All right, let’s talk a little bit about Elmer’s Safety Song specifically, which is why you’re here today. And so, Elmer’s Safety Song is, of course, a part of a vital child safety campaign in Canada. Tell us a little bit about your process and the challenges in making this piece of sheet music come alive. Because originally I just handed you a piece of sheet of music and said, “Here, record that.”

DD – Yeah, so once I figured out what the music called for, the rest was trying to find the style and it was difficult to find style in a piece that was, quite literally, irretrievable on the vast world of the internet. There was nothing to look at that kind of reflected, like if I went and looked up Smokey the Bear, which would be sort of our American equivalent, it would give me all sorts of songs.

But I think because it was of that time and that it still isn’t carried on today, which kind of made me wonder anyways, but it doesn’t continue on and so it was hard to kind of recapture that history. So I found videos that sort of explained the job of Elmer the Safety Elephant and the statistics.

And so I wanted to capture the importance of it and make it as authentic as I possibly could because it was supposed to be approached by children and so it needed to be approached by children today.

FF – So, you recorded the song on your own studio equipment and tell us a little about that, for the tech geeks among us, as much as you know.

FF – I used Ableton Live, I was taught Ableton in high school, in a very small amount, never any formal training, so I’ve just been kind of... When I have, when I say, “I want to do this” to sound, I’ll eventually find someone with the education, or something on line that will explain to me. And so I’m just now getting a grasp of equalizers and things like that, so I’m constantly working on studio quality.

But for the equipment I had a Toneport UX1, which is their first product for recording and it’s supposed to be used for a multi-track recording for a very small ensemble, probably just one person because it has such a… yeah, it’s just got the vocal and the guitar port. But I’ve just been using that because it was the first piece of equipment that was handed to me and I’ve been using it ever since.

FF – What prompted you to make the musical choices that you made for this? Other than, you know, your research and stuff, such as the keyboard sound quality and the echo effects that you put in.

DD – I did some research on what really, really young kids find approachable. You know, watching Barney and things like that. And the timbre, the piano was there, but it wasn’t always the main instrument, so sometimes I doubled with a xylophone and things like that. It kind of sounds like things like that that can be taught in a pentatonic way so that children can see that music is very approachable.

FF – Right.

DD – And so I definitely went along with that style. The reverb, and things like that, were added because I wanted to try, it was just a one man show, but I wanted to capture that the person singing and the person, and Elmer, were, you know, two different individuals. And maybe even like that’s where he would have been on the stage.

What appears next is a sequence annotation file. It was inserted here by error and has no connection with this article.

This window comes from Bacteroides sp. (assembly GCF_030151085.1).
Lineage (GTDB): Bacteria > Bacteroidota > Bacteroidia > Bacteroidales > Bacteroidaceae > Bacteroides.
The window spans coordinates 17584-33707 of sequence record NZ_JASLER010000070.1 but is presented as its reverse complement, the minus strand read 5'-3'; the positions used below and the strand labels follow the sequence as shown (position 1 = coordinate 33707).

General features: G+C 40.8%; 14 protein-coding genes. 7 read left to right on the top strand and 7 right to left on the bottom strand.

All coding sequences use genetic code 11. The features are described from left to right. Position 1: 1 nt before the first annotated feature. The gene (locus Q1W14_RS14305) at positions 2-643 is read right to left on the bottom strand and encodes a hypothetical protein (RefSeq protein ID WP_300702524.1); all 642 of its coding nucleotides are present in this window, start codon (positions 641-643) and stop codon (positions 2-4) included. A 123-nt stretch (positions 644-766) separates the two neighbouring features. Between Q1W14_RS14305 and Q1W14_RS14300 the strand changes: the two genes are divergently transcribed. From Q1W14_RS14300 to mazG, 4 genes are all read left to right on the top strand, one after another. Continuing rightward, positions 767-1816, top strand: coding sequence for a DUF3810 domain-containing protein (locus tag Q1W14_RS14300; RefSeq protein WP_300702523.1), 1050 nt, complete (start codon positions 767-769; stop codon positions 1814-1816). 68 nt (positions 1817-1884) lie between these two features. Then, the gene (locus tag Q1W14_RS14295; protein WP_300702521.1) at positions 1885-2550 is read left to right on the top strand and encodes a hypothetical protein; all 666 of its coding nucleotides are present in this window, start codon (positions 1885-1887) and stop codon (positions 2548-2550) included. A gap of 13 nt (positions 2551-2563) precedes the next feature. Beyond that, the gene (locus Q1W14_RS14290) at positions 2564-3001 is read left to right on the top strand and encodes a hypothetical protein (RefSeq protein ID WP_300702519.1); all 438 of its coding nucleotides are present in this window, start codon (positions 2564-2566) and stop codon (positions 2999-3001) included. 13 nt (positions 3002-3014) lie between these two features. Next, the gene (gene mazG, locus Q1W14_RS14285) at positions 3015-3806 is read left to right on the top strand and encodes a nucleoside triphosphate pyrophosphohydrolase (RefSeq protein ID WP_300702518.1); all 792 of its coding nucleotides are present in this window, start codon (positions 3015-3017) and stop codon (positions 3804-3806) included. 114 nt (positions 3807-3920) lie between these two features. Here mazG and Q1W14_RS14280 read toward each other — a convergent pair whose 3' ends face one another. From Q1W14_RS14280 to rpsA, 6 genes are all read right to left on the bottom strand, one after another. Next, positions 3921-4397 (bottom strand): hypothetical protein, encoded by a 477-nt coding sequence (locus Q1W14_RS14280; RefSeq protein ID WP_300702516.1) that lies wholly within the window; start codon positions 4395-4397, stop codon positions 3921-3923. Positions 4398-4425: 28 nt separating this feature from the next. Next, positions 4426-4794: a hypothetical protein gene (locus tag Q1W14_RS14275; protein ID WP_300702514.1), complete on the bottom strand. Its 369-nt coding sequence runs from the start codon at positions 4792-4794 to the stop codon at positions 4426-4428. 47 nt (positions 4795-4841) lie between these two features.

FF – Right. So we see the rules and then we see, or, we hear the rules and we hear Elmer actually singing it, so that’s where it came from.

DD – Right.

FF – And that became very clear that they’re actually the same voice, but it’s two different people talking.

As a young professional you want to do, of course, as many different styles and take as many different opportunities that provide your work with a wide variety, but what is your favorite thing to do, musically speaking?

DD – I’m finding right now that, the great thing that I just love about, like, theater is that I have to hold all the reins with my art. I couldn’t imagine being able to let people slice and dice it. I do love to cater to something that’s bigger than me, so it’s such a great combination for me because I don’t want anyone to tamper, but at the same time, I’ll edit it all day long, myself, for you, you just tell me what you need.

So that was a great experience. But I think what I’ve enjoyed the most is, right now I’m working on a senior capstone of a friend of mine called Body Unabridged. And she’s given me all the reins to create music based on these short essays that she’s writing about how she feels about her body and different body parts and what comes to mind.

And because I love, modern dance now is a little more, it’s more free to, there’s no, it’s not required to have any rhythm or things like that within the pieces so that lets me, lets those experimental things keep churning.

One of the pieces is called Spine. And it’s a nine minute long piece but the first four minutes I recorded some celery breaking, over a microphone, and I took out all the treb, and so, and then I put a lot of reverberation. So it sounds like someone’s popping their spine.

And then I added a bunch of reverberance for ambience, so it’s constantly filling the room while this person is speaking over it.

I like going into the abstract with real footsteps turned into rhythm for the beat piece, just things like that.

FF – But what I seem to hear is that you really enjoy the collaboration with other artists, other media?

DD – Absolutely. Especially anything movement oriented.

FF – So, theater, dance, anything that’s physical, onstage that you can actually collaborate with and be a people partner.

DD – Absolutely.

FF – Rather than, oh, write a piece for that and we’ll play it sometime.

DD – And I find that some pieces, when I collaborate, some pieces, I have to watch what I’m writing for and other times it’s like, oh, and that thought gives me this, and then I can hand it off and see what… and I’ll go back to the drawing board thirty times before I’ll let them actually, even now I’m like, “Please don’t, please don’t put that song up I want to edit it right now.”

But I guess it’s, art is never done.

FF – Well, thank you so much for your time there, David. Where can we learn more and find out more about your work?

DD – I have a website at DavidDingess.com and you can find me also on Bandcamp, there’s some links through there, and on the website there’s a list of all the projects that I’ve been honored to work on, so…

FF – Thank you so much for your time, David.

DD – Thank you.


Thanks to Casey for the transcript!


Please be sure to visit David's web site at daviddingess.com, and learn more about Elmer The Safety Elephant on our Elmer Page.


David does "The Louis"



 
 
 
Website Builder